A funny moment in your life is when you haven’t the faintest clue as to how to convey, well, anything. Communication is left to a myriad of gestures. These gestures are meaningless by themselves. Neither the gesturer or the recipient of the gestures really understands the specifics. However, the broad use and collective emphasis of these gestures along with the occasional word or phrase usually accomplishes what the brain and mouth could not. It is an exercise in creativity and patience. I have had my fair share of hour long conversations revolving around such topics as circumcision (the scissors gesture is extremely handy), exercise (running in place does the job), and general befuddlement (a significant shoulder shrug will do).
This might make some people uncomfortable. Let me make it clear. It is uncomfortable. I still feel like a child trying to understand metaphysics when I am surrounded by several Moroccan women at any time during kaskrut. The only thing left for me to do is to sip my qahwa. And so, I smile and nod. The number of times I think someone asked me if I am getting married or if I want two wives or if I planned on settling in Morocco is always surprising (when I understand) and is always over at my host grandma’s house. I may or may not have agreed to get married both in America and in Morocco. Still, this not knowing forces me out of my comfort level. I love that I have to flounder in a language I don’t know. I love that I gesture wildly when I get flustered or confused. Trying to explain that I don’t dance is much easier (and much funnier) when I get up and actually dance in the tiny salon surrounded by my host mom and dad.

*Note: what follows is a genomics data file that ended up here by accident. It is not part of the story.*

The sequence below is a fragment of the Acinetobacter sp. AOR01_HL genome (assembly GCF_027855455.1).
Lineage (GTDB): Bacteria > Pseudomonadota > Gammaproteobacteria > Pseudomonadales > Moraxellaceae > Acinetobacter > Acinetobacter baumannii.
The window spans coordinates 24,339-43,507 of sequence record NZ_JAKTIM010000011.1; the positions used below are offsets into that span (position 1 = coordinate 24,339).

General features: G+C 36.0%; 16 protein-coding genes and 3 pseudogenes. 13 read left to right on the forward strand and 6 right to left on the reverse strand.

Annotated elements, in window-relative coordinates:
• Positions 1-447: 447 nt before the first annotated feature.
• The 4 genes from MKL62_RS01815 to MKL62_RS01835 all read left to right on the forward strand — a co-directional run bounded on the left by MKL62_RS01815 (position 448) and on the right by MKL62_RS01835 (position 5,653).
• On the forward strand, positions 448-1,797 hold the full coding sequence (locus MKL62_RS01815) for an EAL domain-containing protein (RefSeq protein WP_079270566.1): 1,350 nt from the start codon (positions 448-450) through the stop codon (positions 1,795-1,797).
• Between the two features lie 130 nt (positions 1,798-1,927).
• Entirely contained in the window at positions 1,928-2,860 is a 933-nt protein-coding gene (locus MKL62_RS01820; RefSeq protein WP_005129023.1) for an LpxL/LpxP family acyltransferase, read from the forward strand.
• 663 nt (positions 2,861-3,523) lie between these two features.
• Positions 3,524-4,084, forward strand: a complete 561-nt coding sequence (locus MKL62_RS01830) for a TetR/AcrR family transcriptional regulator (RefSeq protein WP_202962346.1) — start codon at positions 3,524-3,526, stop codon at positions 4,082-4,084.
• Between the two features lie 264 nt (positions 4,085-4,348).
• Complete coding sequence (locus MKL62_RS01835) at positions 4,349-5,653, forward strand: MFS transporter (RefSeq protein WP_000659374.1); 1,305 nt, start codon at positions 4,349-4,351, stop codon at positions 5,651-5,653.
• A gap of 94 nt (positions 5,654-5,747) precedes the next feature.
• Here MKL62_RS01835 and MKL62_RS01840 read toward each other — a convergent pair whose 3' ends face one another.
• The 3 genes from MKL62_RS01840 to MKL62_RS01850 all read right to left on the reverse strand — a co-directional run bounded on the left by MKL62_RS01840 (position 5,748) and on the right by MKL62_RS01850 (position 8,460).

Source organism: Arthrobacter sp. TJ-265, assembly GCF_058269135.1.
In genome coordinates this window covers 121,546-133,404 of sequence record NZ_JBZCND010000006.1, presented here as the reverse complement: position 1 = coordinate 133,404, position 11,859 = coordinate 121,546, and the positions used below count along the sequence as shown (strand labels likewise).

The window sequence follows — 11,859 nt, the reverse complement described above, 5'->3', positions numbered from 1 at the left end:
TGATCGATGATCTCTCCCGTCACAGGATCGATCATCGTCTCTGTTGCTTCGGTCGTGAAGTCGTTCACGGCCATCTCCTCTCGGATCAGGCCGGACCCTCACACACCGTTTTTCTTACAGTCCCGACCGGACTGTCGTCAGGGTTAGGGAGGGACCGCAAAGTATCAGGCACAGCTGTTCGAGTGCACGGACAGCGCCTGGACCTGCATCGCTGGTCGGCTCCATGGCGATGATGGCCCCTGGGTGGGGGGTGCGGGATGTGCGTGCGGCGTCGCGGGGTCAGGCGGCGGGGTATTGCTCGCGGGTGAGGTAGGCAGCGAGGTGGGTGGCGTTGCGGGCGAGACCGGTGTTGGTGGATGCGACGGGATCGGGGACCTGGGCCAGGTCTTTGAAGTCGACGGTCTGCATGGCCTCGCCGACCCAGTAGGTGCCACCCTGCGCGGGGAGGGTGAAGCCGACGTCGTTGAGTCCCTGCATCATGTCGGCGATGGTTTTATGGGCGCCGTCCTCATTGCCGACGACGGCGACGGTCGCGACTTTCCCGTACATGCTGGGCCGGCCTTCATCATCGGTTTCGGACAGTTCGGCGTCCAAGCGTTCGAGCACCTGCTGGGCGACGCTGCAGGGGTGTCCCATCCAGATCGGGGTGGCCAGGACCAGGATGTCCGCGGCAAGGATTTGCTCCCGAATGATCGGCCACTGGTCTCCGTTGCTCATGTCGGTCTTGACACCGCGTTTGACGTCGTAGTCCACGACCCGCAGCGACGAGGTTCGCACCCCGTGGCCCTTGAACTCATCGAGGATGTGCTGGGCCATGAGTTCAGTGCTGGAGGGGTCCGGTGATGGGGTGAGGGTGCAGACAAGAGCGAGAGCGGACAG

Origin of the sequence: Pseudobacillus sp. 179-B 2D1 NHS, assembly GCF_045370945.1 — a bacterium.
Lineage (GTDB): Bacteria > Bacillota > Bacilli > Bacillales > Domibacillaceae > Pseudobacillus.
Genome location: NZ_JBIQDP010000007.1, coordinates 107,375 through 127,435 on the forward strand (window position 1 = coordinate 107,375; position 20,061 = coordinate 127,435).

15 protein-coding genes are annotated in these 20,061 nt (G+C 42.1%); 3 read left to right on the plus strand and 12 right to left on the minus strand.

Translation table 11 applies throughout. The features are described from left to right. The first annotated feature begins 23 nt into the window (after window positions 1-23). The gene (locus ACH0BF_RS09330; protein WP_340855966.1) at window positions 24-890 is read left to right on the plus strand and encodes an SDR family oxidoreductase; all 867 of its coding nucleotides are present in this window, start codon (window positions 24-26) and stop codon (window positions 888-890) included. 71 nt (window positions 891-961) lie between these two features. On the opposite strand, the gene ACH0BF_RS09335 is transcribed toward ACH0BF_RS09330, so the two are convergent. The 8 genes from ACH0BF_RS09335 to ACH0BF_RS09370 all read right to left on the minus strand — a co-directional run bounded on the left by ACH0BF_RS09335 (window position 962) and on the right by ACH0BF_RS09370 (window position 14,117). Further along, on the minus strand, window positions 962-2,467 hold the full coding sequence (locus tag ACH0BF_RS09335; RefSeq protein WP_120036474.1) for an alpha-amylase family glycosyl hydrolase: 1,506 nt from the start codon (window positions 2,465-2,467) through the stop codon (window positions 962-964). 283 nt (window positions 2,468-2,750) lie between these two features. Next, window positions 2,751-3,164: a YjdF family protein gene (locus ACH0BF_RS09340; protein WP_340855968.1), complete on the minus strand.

The greatest thing, though, that comes from my ineptness at the language is my time cooking with my host mom. It is in the kusina where we both end up gesturing in order to make something that I find not knowing the language perfectly is also a blessing. My lack of language allows for me to connect with people on a different level. Within the world of gesturing, we both actively take part in the conversation, and many times the game of charades breaks down the awkwardness that can be spoken language.
Knowing the language will come with time. Until then, I will continue to shrug and point and make faces to get my confusion and questions across. The learning process is messy, and many times it is boring. That is not the case when learning a language in its country of origin. Where else could you find yourself sitting across from your Moroccan Momma discussing the neighbor’s baby’s circumcision celebration?
Keep on keeping on,